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Secure Protocol 101: How to Check the HTTPS Implementation of Your Website (video)

Another SEO Audit How-To Video

Google wants your website to be secure! That’s why they are favoring websites that use “https” instead of “http”

Image of a website running https

Above is an image of how a website will show in a browser if it is running https

 

Image of a website showing a not secure warning

Above is an image of a site that has not implemented https, or has done it incorrectly

This is another video in our series of SEO Audit Essentials how-to’s. In this video I discuss one of the items we always check when we’re doing an audit on a website, namely whether it’s running on secure protocol (in other words, using “https” instead of “http”), and then, if it is, whether that https protocol has been implemented correctly (often it has not).

Since Google is valuing https in their ranking we always want to make sure that Google doesn’t think the https implementation on a website is broken. It might negatively impact the trustworthiness of the site.

(This video is designed to complement our SEO Audit Essentials free checklist. To get a copy of that checklist for your SEO work, click here)

An audio transcript appears below the video.

Audio Transcript

Hi, everybody. This is Ross Barefoot with Horizon Web Marketing. I’m here with another tip for how to use our SEO audit checklist. As you may already know, and may already have a copy, we offer as a free download a checklist similar to the one we use in house for performing an SEO audit on your website. So, we’re just going to drill down into one small aspect of that, and show you how you can do a check on your site. And in this case, it’s for the security protocol that your site is operating under.

Let’s take a look at the checklist. You can see it here. It’s set up in a spreadsheet format.

image of seo audit essentials checklist

If we scroll down a little bit, you’ll see it there’s a setting that says security issues. And the first question is, is the site using HTTPS? Of course, as you probably know, Google is pushing everyone to use a secure protocol and here I’ve got a project site to take a look at. You’ll see up at the top left that the site is using HTTPS, as opposed to just HTTP. Whenever you visit a website, typically, if it’s running this secure protocol, if you’re using Chrome browser, it’s going to show secure, other browsers will show something similar.

Your first step is, if you’re going to check out your site is try typing in the address, just like I’ve done it here without any protocol [ed: without http or https] and hit Enter, and then see what it defaults to. In this case, it defaults to HTTPS. So, so far, so good. I’d click around to a few pages on a few links, see if it’s running HTTPS. Okay, so at this real basic level, it looks to be running HTTPS. But I’m going to check one other thing, and that is what about if somebody has a link out there with just the standard old-fashioned HTTP? So, I’m going to put that in for this site and I’m going to hit enter. Now notice that it redirects again to HTTPS.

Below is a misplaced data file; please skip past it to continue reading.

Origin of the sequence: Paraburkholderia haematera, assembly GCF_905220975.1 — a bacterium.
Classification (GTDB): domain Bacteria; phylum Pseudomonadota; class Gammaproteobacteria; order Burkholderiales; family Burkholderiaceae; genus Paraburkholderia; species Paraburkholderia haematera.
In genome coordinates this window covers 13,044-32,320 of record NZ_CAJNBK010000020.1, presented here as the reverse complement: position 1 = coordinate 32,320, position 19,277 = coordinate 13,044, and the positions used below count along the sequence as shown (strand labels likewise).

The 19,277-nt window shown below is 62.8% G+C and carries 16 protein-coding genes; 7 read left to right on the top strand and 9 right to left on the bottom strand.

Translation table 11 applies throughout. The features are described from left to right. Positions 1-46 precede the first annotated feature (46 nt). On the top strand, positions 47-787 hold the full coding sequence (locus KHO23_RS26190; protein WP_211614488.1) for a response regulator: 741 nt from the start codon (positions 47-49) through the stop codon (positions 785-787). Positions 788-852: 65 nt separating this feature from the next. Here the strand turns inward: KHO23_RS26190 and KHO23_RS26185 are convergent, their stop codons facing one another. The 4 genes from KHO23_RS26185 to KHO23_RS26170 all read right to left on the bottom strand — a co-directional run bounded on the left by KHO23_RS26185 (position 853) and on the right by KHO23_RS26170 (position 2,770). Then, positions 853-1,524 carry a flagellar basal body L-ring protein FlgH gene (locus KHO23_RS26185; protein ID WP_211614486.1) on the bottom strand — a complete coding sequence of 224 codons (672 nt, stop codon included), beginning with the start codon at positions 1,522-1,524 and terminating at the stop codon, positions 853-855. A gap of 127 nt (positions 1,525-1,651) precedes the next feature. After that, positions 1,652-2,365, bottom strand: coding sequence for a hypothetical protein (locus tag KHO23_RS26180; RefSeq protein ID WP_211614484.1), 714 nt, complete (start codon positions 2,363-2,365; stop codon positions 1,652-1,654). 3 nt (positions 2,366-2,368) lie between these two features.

So, some sites do not force it to check. Part of what you’re going to do is you’re going to check by taking out that S, and running it through and seeing if it redirects back to the secure protocol. But typically, you’re not done there.

Using the Insecure Content Report in Screaming Frog

Now tool that we use quite a bit, and I’ve talked about on some of my other videos is Screaming Frog [ed: for a link to any tools mentioned in this video, see the description of the video on YouTube]. It’s free for up to about 500 URLs. It’s a free download. Otherwise, if you have to buy it, it’s a good tool to have. I’ll do other videos on what we use it for, a whole bunch of different stuff. I’ve done a crawl here on a somewhat abandoned site called rockymountainsearchacademy.com. Once I do a crawl using Screaming Frog, they have a report that is called insecure content. When you click on that, it’ll prompt you to download a spreadsheet.

image of the dashboard of Screaming Frog

What the spreadsheet looks like is right here. You’ll notice that it will show me every page that has a link on it that points to an insecure destination. In this case, on my page, How To SEO Courses, you’ll see here under the column destination, notice how the protocol over here is HTTP. That’s not really the best case. Now in our situation, we do have what are called redirects in place. So, if someone clicks on that link, they are forced to a secure version of this page. But that puts an unnecessary step in the process. So, this would be an area that I would need to give some attention to, to change these links here to HTTPS.

Using JitBit to Double Check for Page Resources Called Insecurely

Now there’s one other free tool that I’m going to show you how to use. We’ll go back here, and we’ll check this tab. This is a cool little site called JitBit. You can go there and do an SSL check. Now, this will only go up to about 200 pages. But it gives you a good idea whether you might have a problem or not. Notice you have to tweet to gain access? That’s a small price to pay. So, I go ahead and tweet, and I’m going to show you what the result is when I did a check on Rocky Mountain search engine Academy. And you can see in the screen capture here, that it finds just one insecure item. Now, this is because it’s looking for actually where the website is calling some sort of a resource that is using something to build the page that is insecure. Now, this is something that Screaming Frog did not pick up on. And so, in essence, you really have to do a variety of different checks.